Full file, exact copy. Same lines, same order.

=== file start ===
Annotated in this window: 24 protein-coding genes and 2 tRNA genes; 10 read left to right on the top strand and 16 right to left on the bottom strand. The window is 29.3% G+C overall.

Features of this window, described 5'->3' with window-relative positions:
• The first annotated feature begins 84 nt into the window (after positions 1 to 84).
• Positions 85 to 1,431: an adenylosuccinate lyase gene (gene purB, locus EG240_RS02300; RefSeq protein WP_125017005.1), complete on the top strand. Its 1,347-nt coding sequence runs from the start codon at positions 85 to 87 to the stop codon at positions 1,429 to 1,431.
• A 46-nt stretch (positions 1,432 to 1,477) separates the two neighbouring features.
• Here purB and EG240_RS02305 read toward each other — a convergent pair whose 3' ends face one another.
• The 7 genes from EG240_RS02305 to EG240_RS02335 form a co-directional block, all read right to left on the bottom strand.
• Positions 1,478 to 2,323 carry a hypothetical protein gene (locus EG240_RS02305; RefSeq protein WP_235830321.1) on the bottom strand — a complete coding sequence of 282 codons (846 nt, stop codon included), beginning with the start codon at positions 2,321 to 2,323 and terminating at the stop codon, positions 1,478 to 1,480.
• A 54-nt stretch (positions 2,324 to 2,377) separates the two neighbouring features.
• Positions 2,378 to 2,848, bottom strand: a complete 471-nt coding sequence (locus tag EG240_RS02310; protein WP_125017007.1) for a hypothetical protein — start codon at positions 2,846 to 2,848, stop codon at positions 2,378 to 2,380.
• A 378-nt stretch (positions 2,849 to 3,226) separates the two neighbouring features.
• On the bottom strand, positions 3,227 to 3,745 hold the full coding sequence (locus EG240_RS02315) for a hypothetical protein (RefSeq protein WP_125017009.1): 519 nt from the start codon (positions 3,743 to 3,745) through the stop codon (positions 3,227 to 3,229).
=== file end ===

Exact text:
Annotated in this window: 24 protein-coding genes and 2 tRNA genes; 10 read left to right on the top strand and 16 right to left on the bottom strand. The window is 29.3% G+C overall.

Features of this window, described 5'->3' with window-relative positions:
• The first annotated feature begins 84 nt into the window (after positions 1 to 84).
• Positions 85 to 1,431: an adenylosuccinate lyase gene (gene purB, locus EG240_RS02300; RefSeq protein WP_125017005.1), complete on the top strand. Its 1,347-nt coding sequence runs from the start codon at positions 85 to 87 to the stop codon at positions 1,429 to 1,431.
• A 46-nt stretch (positions 1,432 to 1,477) separates the two neighbouring features.
• Here purB and EG240_RS02305 read toward each other — a convergent pair whose 3' ends face one another.
• The 7 genes from EG240_RS02305 to EG240_RS02335 form a co-directional block, all read right to left on the bottom strand.
• Positions 1,478 to 2,323 carry a hypothetical protein gene (locus EG240_RS02305; RefSeq protein WP_235830321.1) on the bottom strand — a complete coding sequence of 282 codons (846 nt, stop codon included), beginning with the start codon at positions 2,321 to 2,323 and terminating at the stop codon, positions 1,478 to 1,480.
• A 54-nt stretch (positions 2,324 to 2,377) separates the two neighbouring features.
• Positions 2,378 to 2,848, bottom strand: a complete 471-nt coding sequence (locus tag EG240_RS02310; protein WP_125017007.1) for a hypothetical protein — start codon at positions 2,846 to 2,848, stop codon at positions 2,378 to 2,380.
• A 378-nt stretch (positions 2,849 to 3,226) separates the two neighbouring features.
• On the bottom strand, positions 3,227 to 3,745 hold the full coding sequence (locus EG240_RS02315) for a hypothetical protein (RefSeq protein WP_125017009.1): 519 nt from the start codon (positions 3,743 to 3,745) through the stop codon (positions 3,227 to 3,229).